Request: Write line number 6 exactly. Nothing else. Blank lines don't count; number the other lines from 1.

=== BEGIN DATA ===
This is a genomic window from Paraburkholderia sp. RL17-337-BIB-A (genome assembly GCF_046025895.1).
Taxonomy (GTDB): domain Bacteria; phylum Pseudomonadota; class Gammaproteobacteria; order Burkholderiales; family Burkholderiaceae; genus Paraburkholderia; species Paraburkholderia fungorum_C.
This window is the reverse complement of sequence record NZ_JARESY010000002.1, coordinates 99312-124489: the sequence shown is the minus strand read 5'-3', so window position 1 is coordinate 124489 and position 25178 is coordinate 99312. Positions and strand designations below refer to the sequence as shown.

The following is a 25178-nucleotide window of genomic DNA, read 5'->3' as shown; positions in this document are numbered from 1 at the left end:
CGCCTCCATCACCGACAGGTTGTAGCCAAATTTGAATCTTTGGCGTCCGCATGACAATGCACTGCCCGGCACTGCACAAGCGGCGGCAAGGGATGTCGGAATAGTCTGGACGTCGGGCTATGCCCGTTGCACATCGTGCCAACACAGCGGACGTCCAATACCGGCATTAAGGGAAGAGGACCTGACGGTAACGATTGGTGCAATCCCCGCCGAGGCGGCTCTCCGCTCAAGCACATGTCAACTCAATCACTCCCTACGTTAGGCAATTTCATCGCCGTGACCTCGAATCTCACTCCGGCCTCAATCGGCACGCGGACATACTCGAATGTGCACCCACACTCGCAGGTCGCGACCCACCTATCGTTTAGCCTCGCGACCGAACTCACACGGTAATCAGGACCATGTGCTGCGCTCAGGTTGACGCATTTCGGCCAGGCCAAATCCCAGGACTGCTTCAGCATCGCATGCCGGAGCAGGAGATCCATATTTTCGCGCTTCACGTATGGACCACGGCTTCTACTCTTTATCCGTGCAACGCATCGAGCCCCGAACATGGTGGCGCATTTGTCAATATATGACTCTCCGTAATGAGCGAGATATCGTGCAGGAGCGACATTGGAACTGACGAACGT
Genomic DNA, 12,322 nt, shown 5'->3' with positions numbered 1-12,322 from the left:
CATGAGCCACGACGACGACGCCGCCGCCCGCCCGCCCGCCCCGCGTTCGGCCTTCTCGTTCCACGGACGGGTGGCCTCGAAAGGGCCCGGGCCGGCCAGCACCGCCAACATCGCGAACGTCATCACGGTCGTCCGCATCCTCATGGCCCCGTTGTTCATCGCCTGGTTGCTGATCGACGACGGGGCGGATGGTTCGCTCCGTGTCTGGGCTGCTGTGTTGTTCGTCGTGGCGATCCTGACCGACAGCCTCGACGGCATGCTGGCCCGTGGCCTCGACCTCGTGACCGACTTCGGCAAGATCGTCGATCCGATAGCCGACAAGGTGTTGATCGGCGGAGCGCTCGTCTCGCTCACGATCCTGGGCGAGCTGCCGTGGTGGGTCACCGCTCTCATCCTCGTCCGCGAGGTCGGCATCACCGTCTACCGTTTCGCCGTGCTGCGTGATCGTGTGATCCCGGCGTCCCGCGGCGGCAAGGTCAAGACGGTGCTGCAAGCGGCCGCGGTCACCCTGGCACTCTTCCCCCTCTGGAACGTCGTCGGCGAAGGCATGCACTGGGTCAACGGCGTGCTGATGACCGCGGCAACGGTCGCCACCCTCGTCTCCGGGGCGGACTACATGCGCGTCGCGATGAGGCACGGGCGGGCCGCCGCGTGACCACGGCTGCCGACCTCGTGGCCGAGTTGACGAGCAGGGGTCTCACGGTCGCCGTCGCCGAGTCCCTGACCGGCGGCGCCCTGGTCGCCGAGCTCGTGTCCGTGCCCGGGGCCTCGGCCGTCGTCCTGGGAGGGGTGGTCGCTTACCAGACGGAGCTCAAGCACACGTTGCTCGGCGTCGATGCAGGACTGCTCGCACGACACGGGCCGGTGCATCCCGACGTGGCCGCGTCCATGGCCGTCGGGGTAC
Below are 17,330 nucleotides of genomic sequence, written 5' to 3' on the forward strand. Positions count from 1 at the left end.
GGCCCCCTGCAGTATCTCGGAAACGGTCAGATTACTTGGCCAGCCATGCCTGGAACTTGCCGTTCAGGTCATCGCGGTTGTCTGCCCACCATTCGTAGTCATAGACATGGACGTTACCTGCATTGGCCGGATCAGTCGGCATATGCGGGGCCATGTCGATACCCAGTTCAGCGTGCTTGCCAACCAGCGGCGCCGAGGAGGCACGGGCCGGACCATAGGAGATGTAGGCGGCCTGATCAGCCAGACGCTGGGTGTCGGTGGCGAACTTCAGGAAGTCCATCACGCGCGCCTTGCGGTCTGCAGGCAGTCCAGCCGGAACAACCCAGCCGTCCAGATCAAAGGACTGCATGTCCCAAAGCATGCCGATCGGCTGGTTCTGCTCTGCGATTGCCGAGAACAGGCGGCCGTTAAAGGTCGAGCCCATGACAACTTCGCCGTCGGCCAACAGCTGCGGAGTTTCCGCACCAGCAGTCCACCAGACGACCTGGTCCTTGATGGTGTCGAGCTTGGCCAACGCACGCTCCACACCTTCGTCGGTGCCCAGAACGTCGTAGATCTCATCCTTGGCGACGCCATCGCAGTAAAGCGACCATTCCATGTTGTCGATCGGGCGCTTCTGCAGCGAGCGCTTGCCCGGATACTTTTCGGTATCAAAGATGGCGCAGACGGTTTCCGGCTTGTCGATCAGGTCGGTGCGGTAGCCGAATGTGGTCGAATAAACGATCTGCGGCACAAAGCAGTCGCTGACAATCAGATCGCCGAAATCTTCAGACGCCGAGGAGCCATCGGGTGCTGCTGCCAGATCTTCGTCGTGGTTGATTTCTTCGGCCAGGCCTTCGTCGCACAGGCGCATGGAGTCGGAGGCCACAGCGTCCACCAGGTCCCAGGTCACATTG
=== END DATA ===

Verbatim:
Genomic DNA, 12,322 nt, shown 5'->3' with positions numbered 1-12,322 from the left: